Thursday, 18 July 2013

RespawningCouch Podcast: Audio Review: Pacific Rim (Spoiler Alert)

This week Jack and Nick frantically argue about Pacific Rim or "Robots Vs Monsters". Does it fulfil childhood fantasies? Or is it a giant mess of averageness? 

Wednesday, 10 July 2013

Thank You Ryan Davis

Giant Bomb's Ryan Davis passed away at the age of 34. I never personally knew Ryan, but I, like the entirety of the Giant Bomb Community, felt like I did. His stories, opinions and bellowing laugh provided years of entertainment that will never be forgotten and will continue to be cherished. In this "mini-podcast" I offer my thoughts on an amazing individual who inspired this podcast, and reignited my love in gaming. 

My condolences and sympathy go out to his family, friends and co-workers.

Thank you Ryan Davis.

Monday, 8 July 2013

RespawningCouch Podcast: Audio Review: A Field in England

After much delay I finally get round to reviewing a film, emphasis on the "review". This time I attempt to make sense of Ben Wheatley's A Field in England whilst dealing with extreme temperatures and hay-fever. Apologies for the "allover" nature of the review, which ironically mirrors the film. 

Tuesday, 2 July 2013

Cinema Reviews (?)

I graduated from the University of Nottingham back in 2012. A year on and I’ve not really matured from the laid-back student of those good old times. My current and temporary job, until next year when I’ll be flying off to Japan, is that I’m a “Sales Assistant” for a fairly well-known High Street store in the UK. My job focusses on this idea of “Consumer Satisfaction” and we’re essentially brainwashed into seeing everything through the eyes of the customer. Over the numerous months I’ve been working there, I’ve come to view the retail world in a rather more critical/cynical manner. From crappy service at Tesco, to awesome discussions at Jumbo Records, I arguably now take this rather too seriously. You may be thinking “Jack even more critical? That’s not possible” and “What has this got to do with films and stuff?”.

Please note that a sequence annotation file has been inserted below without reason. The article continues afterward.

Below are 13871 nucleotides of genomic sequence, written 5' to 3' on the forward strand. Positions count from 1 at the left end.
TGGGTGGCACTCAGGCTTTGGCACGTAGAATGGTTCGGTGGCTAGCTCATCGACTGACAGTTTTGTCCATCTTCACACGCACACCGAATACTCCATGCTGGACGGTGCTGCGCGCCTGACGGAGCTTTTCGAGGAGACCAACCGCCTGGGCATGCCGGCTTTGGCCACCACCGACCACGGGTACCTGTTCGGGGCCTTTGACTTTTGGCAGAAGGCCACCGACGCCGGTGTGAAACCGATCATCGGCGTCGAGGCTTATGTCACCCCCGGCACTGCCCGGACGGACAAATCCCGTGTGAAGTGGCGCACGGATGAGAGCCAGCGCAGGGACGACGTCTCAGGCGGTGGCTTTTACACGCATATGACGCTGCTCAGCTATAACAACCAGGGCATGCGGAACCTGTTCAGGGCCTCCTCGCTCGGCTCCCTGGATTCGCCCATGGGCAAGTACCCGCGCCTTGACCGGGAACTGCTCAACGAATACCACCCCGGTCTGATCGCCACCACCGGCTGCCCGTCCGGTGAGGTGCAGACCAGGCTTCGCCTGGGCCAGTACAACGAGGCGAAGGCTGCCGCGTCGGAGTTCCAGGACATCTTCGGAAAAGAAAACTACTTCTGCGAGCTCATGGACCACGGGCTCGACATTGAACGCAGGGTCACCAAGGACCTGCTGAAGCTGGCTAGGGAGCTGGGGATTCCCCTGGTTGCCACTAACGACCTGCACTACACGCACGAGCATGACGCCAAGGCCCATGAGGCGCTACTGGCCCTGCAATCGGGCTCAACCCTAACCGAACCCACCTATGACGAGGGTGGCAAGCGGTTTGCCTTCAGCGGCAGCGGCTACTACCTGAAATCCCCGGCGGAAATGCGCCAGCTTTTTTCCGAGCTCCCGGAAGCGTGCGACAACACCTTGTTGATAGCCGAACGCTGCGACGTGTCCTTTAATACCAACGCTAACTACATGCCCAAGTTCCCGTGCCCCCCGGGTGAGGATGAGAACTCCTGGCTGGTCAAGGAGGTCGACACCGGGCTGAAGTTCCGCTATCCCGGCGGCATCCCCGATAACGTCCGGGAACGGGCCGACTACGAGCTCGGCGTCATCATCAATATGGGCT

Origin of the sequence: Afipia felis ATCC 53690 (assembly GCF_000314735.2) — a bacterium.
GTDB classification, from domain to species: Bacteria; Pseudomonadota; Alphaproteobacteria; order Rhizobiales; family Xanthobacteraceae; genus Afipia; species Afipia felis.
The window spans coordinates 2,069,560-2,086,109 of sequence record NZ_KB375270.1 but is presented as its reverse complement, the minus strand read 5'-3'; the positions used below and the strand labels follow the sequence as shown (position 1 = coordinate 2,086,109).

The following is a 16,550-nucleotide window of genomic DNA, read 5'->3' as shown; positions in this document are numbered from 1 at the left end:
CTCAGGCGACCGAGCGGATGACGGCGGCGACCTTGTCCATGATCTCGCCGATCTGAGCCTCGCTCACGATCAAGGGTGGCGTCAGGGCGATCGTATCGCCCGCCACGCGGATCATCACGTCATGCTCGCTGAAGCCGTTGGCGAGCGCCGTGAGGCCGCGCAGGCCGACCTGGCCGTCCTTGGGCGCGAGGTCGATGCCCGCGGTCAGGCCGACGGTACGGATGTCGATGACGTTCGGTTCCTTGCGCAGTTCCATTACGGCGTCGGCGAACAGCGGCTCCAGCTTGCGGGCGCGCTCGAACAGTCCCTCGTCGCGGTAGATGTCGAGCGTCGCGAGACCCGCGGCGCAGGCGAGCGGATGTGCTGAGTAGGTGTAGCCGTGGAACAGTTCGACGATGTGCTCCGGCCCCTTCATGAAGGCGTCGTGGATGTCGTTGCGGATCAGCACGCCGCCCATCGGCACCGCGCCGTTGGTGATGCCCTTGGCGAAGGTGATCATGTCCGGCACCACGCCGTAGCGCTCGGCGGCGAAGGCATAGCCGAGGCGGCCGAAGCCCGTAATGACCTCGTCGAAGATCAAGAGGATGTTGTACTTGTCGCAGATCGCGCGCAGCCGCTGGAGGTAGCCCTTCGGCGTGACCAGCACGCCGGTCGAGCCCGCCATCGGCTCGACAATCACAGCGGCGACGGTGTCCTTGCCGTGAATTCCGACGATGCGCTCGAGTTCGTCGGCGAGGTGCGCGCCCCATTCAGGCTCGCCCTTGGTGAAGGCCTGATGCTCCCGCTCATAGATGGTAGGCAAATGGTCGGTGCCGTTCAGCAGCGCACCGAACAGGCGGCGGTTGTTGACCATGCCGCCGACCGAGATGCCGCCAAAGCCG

Well, with ticket prices going through the roof I feel that cinemas need to up their game on the “cinema experience”. I’m not talking about IMAX or 3D, but rather the atmosphere, staff, film diversity and general quality. With the film industry struggling to attract a consistent base of customers, I’ve unfortunately seen numerous cinemas close down. My earliest memories of films in general came from childhood birthday parties and Friday evenings. After a meal at Pizza Hut, we’d simply go to our local cinema and watch everything from Batman and Robin to Toy Story. I’m still an strong advocate for going to the cinema and spending the £6 to see Jaws even when its on ITV4 every-week. The giant screen, the loud sound system, a pint in one hand (in selected theatres) and a bag of popcorn in the other, there’s something quintessentially satisfying when watching The Avengers or Hot Fuzz in a packed audience. 

But after the collapse of common courtesy and general manners in regards to both members of staff and as a customer, it’s increasingly become a frustrating affair which distracts from the actual film. Even if I’ve seen the greatest film ever made, I still have this nagging sensation in the back of my head that remembers the uncomfortable seats or the irritating smugness of staff.  I’ve been to the UK’s smallest cinema to the barrage of multiplexes that occupy our ring roads and retail parks. All range in prices, size and more importantly quality.  Lousy service at ticket desks, or amazing Q&A sessions with directors and actors, leave strong and lasting impressions on that particular cinema. I’ve come to expect a lot more now from cinemas and so too do many others. 

Over the next “few” blog posts I intend to share my thoughts on the cinemas I’ve visited from York to Japan. A “Review of Cinemas”, you could say. This may sound like a rather mundane and questionable excuse to post actually content on this blog, but with my wallet increasingly questioning VALUE and some lousy cinema experiences, I’d thought it might be interesting to put fingers to keyboard.